The single-shell DWI data were processed with the same approach as in previous work.6 To summarise, head motion was corrected by rigidly registering the raw DWI volumes to the average b0 image, and an affine registration was used to correct for eddy current-induced distortions. The field map image was used to estimate the susceptibility-induced off-resonance field.15 A single multiplicative bias field from the averaged b0 image was estimated and applied to the single-shell DWI data.16 FA, MD, RD and AD were estimated using an iteratively reweighted linear least squares estimator.17 Each individual FA map was aligned onto the John Hopkins University (JHU) white matter tractography atlas template18 with a rigid plus deformable registration.19 MD, AD and RD maps were subsequently registered into the JHU atlas using the transformation field from the previous step. The regional mean values of FA, MD, AD and RD maps were extracted. The list of regions is provided in online supplementary -appendix e-2.
From the pairs of images with reversed phase encoding directions, the susceptibility-induced off-resonance field was estimated using the topup tool.20 Besides, eddy current-induced distortions and subject movements were corrected by simultaneously modelling the effects of diffusion eddy currents and movements on the image using the eddy tool.21 The b-vector was subsequently corrected. The NODDI model was then fitted to the artefact-corrected data, generating NDI, ODI and FWF maps using the NODDI Matlab toolbox (https://www.nitrc.org/projects/noddi_toolbox).
For white matter analysis, DTI model was applied to the middle-shell data (b-value=700 s/mm2) to generate the FA map, in order to estimate the transformation field from the native diffusion space to the JHU space. Then NDI and ODI maps were registered into the JHU space using the transformation field obtained from the previous step. Finally, the regional mean values of NDI and ODI were calculated. For grey matter analysis, the normalised skull-stripped T1 image in FreeSurfer conformed space was rigidly registered onto the first b0 image of the artefact-corrected multishell DWIs. Then the inverse transformation field was applied to register FWF map in the FreeSurfer conformed space with a linear interpolation. For subcortical ROI analysis, a two-voxel morphological erosion operator was performed on each segmented subcortical ROI.22 For cortical ROI analysis, FWF signal was projected onto cortical middle surface. The projected FWF value was calculated with a weighted average of signals from the seven intermediate surfaces, which were expanded at different fractions of cortical thickness (35%, 40%, 45%, 50%, 55%, 60% and 65%) from the white surface. Subsequently, the averaged middle surface was registered onto the FsAverage template in FreeSurfer conformed space using a surface-based registration method.23 The aim of the erosion and middle surface projection approach was to avoid the partial volume effect (ie, elimination of free water contamination at the edges of ventricle and the borders of the brain parenchyma). Finally, the regional mean values of FWF were extracted for further cortical and subcortical analyses.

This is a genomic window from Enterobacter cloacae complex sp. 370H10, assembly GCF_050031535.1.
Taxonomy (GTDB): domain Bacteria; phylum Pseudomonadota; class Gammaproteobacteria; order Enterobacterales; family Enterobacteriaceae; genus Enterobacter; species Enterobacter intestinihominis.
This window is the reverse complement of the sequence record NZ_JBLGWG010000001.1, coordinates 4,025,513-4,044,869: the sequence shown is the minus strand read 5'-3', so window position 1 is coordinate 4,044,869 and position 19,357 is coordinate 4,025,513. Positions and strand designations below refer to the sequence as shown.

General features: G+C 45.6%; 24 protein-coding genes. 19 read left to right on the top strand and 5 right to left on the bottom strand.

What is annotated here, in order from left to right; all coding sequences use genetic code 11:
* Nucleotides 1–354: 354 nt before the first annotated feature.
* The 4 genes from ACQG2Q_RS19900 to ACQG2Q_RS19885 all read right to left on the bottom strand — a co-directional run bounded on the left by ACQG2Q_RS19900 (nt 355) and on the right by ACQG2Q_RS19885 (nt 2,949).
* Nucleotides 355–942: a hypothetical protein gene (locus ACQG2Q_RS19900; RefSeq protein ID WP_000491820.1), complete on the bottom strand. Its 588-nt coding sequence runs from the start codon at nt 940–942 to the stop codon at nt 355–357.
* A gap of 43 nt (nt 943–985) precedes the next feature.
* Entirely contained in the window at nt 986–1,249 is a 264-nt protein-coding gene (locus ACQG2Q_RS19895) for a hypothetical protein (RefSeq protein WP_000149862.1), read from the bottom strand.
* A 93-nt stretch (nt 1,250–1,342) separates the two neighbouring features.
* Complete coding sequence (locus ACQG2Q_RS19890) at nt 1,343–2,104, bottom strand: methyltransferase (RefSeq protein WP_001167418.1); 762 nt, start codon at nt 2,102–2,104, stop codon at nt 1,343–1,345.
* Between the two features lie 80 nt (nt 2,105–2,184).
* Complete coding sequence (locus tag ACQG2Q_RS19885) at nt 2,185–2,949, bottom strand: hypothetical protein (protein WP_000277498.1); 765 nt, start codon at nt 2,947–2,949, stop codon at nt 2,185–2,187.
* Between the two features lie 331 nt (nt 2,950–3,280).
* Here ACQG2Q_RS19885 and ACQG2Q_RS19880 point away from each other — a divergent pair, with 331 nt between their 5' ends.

All statistical analyses were performed with R V.3.4.0 (The R Foundation). Structural and microstructural differences between C9+ and C9 − participants were assessed using linear mixed-effects models. We used real age, gender and group (ie, mutation status) as fixed effects and family membership as random effect measuring the difference between the average response in the family and in the whole population (online supplementary-appendix e-3). Likelihood ratio test was used to test each effect, and p values were corrected by the Benjamini-Hochberg method with a significance level of p<0.05. Besides, the effect size of each ROI between C9+ and C9− was also reported using Cohen’s f2. Effect sizes obtained for different models or metrics (eg, NODDI vs DTI) were compared using permutation tests with 10 000 iterations for significant ROIs.